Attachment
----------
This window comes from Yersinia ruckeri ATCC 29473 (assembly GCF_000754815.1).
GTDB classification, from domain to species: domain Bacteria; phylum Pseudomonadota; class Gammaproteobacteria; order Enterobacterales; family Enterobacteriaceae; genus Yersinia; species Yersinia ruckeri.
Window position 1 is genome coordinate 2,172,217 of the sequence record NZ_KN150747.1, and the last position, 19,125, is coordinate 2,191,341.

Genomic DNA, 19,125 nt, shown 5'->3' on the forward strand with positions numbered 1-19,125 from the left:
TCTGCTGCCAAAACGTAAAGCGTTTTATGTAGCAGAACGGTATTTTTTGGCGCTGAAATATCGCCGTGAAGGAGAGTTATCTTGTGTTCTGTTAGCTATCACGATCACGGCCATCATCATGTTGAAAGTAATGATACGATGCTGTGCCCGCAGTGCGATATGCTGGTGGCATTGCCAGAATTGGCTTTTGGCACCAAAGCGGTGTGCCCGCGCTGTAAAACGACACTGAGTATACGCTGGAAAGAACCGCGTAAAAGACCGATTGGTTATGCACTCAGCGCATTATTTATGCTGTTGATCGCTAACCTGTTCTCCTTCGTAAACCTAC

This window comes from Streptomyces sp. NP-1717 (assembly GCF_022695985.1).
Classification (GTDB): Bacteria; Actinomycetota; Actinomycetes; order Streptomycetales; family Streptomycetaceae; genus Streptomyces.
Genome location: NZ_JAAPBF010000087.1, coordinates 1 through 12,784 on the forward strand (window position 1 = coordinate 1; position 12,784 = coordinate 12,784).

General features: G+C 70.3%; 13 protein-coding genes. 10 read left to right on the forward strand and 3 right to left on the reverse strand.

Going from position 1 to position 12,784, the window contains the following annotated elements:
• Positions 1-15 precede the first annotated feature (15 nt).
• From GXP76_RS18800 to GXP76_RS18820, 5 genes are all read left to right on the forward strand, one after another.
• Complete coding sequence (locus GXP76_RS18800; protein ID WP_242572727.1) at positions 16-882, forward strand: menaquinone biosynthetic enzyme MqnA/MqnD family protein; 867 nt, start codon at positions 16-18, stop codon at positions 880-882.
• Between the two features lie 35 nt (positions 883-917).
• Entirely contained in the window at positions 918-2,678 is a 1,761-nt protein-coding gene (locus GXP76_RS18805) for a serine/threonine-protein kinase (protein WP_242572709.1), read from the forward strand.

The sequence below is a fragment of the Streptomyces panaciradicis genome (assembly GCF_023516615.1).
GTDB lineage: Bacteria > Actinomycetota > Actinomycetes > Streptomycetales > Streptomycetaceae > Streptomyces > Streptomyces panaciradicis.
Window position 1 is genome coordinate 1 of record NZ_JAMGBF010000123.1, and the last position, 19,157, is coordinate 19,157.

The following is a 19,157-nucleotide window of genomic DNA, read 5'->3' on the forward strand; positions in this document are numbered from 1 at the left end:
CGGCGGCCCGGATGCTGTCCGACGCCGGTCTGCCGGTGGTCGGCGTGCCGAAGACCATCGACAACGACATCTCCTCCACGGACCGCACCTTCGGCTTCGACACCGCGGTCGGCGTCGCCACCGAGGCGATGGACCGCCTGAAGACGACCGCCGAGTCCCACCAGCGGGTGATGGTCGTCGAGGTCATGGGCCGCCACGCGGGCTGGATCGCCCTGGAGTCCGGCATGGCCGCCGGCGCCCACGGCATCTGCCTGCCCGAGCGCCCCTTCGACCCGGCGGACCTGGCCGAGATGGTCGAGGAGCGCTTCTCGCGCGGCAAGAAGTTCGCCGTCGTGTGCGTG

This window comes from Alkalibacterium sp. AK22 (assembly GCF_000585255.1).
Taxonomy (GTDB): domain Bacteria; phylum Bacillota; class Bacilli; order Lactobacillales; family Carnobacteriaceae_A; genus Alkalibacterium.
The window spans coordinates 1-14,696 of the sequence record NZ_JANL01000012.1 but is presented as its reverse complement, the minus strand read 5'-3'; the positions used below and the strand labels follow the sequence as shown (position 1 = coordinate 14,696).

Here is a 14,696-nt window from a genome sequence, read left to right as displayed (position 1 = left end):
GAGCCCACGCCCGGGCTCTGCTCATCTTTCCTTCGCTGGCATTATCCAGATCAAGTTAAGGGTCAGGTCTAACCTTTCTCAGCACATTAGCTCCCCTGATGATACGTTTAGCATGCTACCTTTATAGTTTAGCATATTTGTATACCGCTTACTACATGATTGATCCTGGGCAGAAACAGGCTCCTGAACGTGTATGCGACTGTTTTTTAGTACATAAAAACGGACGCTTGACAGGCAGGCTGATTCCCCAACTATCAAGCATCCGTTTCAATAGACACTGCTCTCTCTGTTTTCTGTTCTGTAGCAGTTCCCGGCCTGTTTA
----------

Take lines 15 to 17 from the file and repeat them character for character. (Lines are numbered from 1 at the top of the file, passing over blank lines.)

• Entirely contained in the window at positions 918-2,678 is a 1,761-nt protein-coding gene (locus GXP76_RS18805) for a serine/threonine-protein kinase (protein WP_242572709.1), read from the forward strand.

The sequence below is a fragment of the Streptomyces panaciradicis genome (assembly GCF_023516615.1).
GTDB lineage: Bacteria > Actinomycetota > Actinomycetes > Streptomycetales > Streptomycetaceae > Streptomyces > Streptomyces panaciradicis.